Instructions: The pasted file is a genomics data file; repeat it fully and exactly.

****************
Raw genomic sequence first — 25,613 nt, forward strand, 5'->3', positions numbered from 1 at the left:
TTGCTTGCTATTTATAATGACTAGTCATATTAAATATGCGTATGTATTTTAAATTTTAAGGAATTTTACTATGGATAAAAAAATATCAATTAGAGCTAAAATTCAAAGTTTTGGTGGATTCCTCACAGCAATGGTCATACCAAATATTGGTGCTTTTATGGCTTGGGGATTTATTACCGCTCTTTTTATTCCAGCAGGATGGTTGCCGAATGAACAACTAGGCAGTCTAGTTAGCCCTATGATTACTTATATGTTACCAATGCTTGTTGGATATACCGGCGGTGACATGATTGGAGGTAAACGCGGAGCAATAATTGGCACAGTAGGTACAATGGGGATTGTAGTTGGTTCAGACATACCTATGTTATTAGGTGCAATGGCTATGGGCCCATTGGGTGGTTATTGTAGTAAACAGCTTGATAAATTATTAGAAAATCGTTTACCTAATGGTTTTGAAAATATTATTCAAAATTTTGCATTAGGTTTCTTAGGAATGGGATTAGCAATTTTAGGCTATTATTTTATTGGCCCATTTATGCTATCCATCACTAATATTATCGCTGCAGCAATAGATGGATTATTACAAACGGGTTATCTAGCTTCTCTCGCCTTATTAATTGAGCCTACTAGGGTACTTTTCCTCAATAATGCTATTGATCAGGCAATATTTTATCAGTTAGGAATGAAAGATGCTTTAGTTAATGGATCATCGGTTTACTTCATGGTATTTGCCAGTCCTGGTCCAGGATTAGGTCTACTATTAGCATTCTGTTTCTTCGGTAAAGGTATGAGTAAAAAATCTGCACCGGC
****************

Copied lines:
Raw genomic sequence first — 25,613 nt, forward strand, 5'->3', positions numbered from 1 at the left:
TTGCTTGCTATTTATAATGACTAGTCATATTAAATATGCGTATGTATTTTAAATTTTAAGGAATTTTACTATGGATAAAAAAATATCAATTAGAGCTAAAATTCAAAGTTTTGGTGGATTCCTCACAGCAATGGTCATACCAAATATTGGTGCTTTTATGGCTTGGGGATTTATTACCGCTCTTTTTATTCCAGCAGGATGGTTGCCGAATGAACAACTAGGCAGTCTAGTTAGCCCTATGATTACTTATATGTTACCAATGCTTGTTGGATATACCGGCGGTGACATGATTGGAGGTAAACGCGGAGCAATAATTGGCACAGTAGGTACAATGGGGATTGTAGTTGGTTCAGACATACCTATGTTATTAGGTGCAATGGCTATGGGCCCATTGGGTGGTTATTGTAGTAAACAGCTTGATAAATTATTAGAAAATCGTTTACCTAATGGTTTTGAAAATATTATTCAAAATTTTGCATTAGGTTTCTTAGGAATGGGATTAGCAATTTTAGGCTATTATTTTATTGGCCCATTTATGCTATCCATCACTAATATTATCGCTGCAGCAATAGATGGATTATTACAAACGGGTTATCTAGCTTCTCTCGCCTTATTAATTGAGCCTACTAGGGTACTTTTCCTCAATAATGCTATTGATCAGGCAATATTTTATCAGTTAGGAATGAAAGATGCTTTAGTTAATGGATCATCGGTTTACTTCATGGTATTTGCCAGTCCTGGTCCAGGATTAGGTCTACTATTAGCATTCTGTTTCTTCGGTAAAGGTATGAGTAAAAAATCTGCACCGGC